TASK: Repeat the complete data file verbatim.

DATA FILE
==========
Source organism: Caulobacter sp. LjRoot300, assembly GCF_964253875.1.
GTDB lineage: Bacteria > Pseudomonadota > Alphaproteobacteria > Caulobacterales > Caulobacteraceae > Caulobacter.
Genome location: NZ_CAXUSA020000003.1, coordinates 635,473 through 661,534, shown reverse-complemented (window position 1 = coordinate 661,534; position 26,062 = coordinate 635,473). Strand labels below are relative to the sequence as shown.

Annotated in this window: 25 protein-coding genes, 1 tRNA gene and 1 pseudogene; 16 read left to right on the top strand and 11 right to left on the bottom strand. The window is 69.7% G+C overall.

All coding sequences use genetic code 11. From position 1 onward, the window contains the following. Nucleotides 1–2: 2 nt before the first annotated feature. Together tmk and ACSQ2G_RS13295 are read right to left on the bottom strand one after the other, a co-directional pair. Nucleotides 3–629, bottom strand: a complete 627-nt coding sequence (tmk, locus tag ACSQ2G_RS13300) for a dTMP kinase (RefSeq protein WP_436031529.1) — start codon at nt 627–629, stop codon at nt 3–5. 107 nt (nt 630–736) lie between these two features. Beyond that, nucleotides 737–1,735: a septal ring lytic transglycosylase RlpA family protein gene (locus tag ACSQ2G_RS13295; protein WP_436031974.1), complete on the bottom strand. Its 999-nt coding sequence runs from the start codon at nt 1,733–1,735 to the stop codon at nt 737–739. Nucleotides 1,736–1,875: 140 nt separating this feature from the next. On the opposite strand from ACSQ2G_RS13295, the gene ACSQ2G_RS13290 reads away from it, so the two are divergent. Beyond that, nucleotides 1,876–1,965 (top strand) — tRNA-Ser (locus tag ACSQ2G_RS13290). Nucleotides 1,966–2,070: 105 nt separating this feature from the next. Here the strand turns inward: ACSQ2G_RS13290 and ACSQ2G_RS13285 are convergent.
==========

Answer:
Source organism: Caulobacter sp. LjRoot300, assembly GCF_964253875.1.
GTDB lineage: Bacteria > Pseudomonadota > Alphaproteobacteria > Caulobacterales > Caulobacteraceae > Caulobacter.
Genome location: NZ_CAXUSA020000003.1, coordinates 635,473 through 661,534, shown reverse-complemented (window position 1 = coordinate 661,534; position 26,062 = coordinate 635,473). Strand labels below are relative to the sequence as shown.

Annotated in this window: 25 protein-coding genes, 1 tRNA gene and 1 pseudogene; 16 read left to right on the top strand and 11 right to left on the bottom strand. The window is 69.7% G+C overall.

All coding sequences use genetic code 11. From position 1 onward, the window contains the following. Nucleotides 1–2: 2 nt before the first annotated feature. Together tmk and ACSQ2G_RS13295 are read right to left on the bottom strand one after the other, a co-directional pair. Nucleotides 3–629, bottom strand: a complete 627-nt coding sequence (tmk, locus tag ACSQ2G_RS13300) for a dTMP kinase (RefSeq protein WP_436031529.1) — start codon at nt 627–629, stop codon at nt 3–5. 107 nt (nt 630–736) lie between these two features. Beyond that, nucleotides 737–1,735: a septal ring lytic transglycosylase RlpA family protein gene (locus tag ACSQ2G_RS13295; protein WP_436031974.1), complete on the bottom strand. Its 999-nt coding sequence runs from the start codon at nt 1,733–1,735 to the stop codon at nt 737–739. Nucleotides 1,736–1,875: 140 nt separating this feature from the next. On the opposite strand from ACSQ2G_RS13295, the gene ACSQ2G_RS13290 reads away from it, so the two are divergent. Beyond that, nucleotides 1,876–1,965 (top strand) — tRNA-Ser (locus tag ACSQ2G_RS13290). Nucleotides 1,966–2,070: 105 nt separating this feature from the next. Here the strand turns inward: ACSQ2G_RS13290 and ACSQ2G_RS13285 are convergent.